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  • Writer's pictureAndrew Black

Productivity and Planning

There is now no denying that the UK is in the grips of what can only be described as a ‘productivity crisis’ and has been for some time.

From the mid 1970s right up to the 2008 Global Financial Crisis, UK productivity grew at an average rate of 2.3% a year which was 2nd highest in the developed world. During the financial crisis it slowed to around 0.5% and has stayed low ever since. That lower growth was mirrored in other similar countries but UK productivity was, and has been, much worse than other comparable advance economies. What is even worse is that whilst most developed economies have recovered well post covid (particularly the US) productivity in the UK has remained on an only slightly better than flat trajectory since 2020.

That matters for a whole host of reasons but one of the consequences of flat productivity has been flat growth in average incomes which have grown only about 3% in the past decade for low to middle income households and actually when inflation is added to this, real wages are going backwards. Again, this matters because during that period of flat average wage growth the average house price in Britain has soared by 71%!

In the week of the autumn statement, the Tory Party continue to live up to their well-deserved description of putting the ‘n’ in ‘Cuts’. Cuts to personal tax rates in, but at the same time aware, but deliberately obtuse, of the real problems in the economy. It has been interesting to see Rishi Sunak replace his previous 5 pledges (halving inflation; growing the economy; reducing debt, cutting waiting lists and stopping the boats) with 5 new (well revised) ones this week of reducing debt, cutting taxes, improving energy security, backing british business and creating world class education.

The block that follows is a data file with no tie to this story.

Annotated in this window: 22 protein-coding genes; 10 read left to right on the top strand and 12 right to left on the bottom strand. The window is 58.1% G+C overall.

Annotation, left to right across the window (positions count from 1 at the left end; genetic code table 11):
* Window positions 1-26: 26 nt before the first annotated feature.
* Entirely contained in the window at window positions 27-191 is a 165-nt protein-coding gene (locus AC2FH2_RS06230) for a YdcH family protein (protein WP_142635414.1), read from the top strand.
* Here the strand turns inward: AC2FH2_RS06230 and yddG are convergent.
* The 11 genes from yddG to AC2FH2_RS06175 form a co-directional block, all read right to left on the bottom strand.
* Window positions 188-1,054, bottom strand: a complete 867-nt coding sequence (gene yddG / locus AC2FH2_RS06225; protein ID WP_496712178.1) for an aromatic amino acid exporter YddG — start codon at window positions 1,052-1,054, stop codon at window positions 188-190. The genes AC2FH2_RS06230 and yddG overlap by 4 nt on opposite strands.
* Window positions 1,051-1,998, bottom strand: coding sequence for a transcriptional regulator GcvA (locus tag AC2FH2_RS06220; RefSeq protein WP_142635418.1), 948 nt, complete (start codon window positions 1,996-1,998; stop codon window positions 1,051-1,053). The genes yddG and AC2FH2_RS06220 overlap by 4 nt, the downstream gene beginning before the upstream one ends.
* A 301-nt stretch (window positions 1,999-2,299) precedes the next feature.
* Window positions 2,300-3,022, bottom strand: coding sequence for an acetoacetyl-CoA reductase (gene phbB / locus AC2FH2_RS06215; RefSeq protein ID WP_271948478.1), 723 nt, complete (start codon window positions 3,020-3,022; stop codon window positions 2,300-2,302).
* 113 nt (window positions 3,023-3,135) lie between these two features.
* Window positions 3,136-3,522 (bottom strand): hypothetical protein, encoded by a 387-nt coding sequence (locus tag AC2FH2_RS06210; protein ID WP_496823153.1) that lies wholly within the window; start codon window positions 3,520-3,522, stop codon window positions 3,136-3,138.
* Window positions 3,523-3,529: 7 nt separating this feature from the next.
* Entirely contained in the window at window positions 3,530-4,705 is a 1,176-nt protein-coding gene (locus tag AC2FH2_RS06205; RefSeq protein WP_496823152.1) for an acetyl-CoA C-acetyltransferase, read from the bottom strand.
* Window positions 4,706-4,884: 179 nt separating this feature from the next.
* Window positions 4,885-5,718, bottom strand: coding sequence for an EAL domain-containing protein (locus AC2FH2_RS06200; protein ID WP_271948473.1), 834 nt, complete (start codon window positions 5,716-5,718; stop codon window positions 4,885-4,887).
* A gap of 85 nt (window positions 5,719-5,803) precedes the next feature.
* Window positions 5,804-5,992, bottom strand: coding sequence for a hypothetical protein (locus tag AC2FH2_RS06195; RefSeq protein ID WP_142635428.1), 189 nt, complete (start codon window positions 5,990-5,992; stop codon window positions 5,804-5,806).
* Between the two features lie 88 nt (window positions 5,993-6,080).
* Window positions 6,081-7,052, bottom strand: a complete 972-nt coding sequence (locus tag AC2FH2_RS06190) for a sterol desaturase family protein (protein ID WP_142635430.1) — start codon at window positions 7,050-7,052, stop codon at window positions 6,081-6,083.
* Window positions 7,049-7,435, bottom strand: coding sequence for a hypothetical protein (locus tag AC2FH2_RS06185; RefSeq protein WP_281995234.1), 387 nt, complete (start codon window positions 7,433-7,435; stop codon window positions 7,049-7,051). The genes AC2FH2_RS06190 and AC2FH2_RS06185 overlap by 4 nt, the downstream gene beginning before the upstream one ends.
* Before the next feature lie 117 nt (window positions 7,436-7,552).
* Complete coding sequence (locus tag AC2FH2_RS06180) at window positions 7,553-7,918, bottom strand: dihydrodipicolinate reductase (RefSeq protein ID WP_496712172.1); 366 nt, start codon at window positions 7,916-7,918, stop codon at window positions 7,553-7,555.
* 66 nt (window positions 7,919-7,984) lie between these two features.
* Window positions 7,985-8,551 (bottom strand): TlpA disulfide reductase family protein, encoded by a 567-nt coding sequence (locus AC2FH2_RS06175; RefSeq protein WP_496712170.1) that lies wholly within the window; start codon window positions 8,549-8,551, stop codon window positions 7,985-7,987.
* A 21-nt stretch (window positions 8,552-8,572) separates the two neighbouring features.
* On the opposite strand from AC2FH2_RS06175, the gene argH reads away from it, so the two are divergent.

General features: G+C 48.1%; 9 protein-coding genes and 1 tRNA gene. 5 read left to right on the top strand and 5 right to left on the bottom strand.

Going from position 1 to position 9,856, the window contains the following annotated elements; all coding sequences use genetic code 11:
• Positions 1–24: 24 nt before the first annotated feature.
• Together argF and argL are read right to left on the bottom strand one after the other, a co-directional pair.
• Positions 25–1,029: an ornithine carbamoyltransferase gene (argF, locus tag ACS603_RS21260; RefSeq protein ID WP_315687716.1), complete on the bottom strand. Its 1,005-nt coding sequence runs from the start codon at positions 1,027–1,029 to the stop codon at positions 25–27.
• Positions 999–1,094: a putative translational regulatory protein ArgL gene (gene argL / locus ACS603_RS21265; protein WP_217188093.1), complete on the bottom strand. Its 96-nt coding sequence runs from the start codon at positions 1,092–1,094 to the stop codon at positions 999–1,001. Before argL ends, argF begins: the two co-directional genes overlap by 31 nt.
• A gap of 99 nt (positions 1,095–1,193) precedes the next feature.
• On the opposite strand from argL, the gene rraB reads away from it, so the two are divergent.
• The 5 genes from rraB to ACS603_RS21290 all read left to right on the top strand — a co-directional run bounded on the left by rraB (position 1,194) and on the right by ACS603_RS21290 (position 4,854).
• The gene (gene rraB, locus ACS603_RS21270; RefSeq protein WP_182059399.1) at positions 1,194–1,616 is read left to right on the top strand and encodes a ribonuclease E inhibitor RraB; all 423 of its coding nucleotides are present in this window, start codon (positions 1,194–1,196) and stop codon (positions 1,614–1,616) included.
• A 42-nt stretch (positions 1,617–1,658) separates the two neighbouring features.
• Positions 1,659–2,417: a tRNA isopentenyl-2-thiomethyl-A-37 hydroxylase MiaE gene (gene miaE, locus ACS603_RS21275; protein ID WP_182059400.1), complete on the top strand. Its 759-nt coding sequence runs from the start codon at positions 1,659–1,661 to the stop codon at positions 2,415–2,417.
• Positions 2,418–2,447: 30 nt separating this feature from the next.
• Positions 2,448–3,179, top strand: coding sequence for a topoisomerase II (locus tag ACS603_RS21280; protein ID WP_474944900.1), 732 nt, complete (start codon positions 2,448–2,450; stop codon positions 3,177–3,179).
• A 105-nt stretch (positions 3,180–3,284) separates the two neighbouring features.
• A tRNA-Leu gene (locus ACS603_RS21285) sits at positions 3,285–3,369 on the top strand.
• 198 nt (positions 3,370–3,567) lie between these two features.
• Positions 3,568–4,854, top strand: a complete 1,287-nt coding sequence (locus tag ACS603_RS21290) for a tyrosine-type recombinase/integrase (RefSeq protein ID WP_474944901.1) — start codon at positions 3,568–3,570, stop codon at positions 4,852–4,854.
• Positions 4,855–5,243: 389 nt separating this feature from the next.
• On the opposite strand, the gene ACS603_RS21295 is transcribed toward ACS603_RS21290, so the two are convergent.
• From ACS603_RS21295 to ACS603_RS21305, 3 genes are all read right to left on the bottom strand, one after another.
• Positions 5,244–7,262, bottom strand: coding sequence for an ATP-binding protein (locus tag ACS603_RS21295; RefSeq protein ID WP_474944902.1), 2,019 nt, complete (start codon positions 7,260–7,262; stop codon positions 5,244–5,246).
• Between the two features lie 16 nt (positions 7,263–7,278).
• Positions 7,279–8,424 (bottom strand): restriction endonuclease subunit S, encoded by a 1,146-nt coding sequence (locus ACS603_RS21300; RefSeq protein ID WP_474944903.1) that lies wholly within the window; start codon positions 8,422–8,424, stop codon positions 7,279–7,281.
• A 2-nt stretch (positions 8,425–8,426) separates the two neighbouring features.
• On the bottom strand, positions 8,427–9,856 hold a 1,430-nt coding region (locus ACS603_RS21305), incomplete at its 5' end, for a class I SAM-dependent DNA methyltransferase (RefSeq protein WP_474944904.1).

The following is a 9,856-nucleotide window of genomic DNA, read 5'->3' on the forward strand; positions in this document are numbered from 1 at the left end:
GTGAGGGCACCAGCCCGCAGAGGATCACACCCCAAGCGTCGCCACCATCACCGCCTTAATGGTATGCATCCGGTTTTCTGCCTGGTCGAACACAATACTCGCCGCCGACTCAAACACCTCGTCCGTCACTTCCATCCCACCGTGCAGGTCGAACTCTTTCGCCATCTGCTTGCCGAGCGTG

Even Hunt has come up with his own pledges of employment, enterprise, education, everywhere. Are we all keeping up at the back? Anyone would think there was going to be an election next year! BTW the odds at the bookies for an election next spring massively shortened this week on the back of all this with some big money shifting on the betting exchanges towards that outcome.

Hunt said that he wants to create ‘a more productive state but not a bigger one’ and government spending on public services will take a “responsible approach” and focus on “tackling waste”. The OBR says the measures will result in a £19bn reduction in spending on public services, after accounting for inflation.

I’m convinced that this doom loop extends to the planning system. The short term and reactionary policy making that we have all experienced this year has led to a huge issue in the productivity of the entire system to make decisions, get local plans going and direct investment into building new houses. This isn’t an issue of productivity of planning officers or councils but instead the entire planning industry when looked at on a macro level. The promise in the autumn statement of £32m to tackle planning backlogs in local planning authorities will hardly touch the sides and makes little difference in light of the continued uncertainty over the future of national planning policy.

I’m reading an utterly fascinating book at the moment called ‘Late Soviet Britain: Why Materialist Utopias Fail’ by Abby Innes. In it she compares the political haitus of neo-liberalism economic policy in Britain that we are now seeing with the end of the soviet government. Obviously there are huge differences between us and a totalitarianism regime but there is some remarkable ‘isomorphism’ between the two that is scarily coming to pass.

Appreciate this is a thoroughly jolly way to end your week / begin your weekend but there you go. Doom Loops and Soviet Britain. That’s what we have to show for 13 years of Tory Government.

AB - My own thoughts


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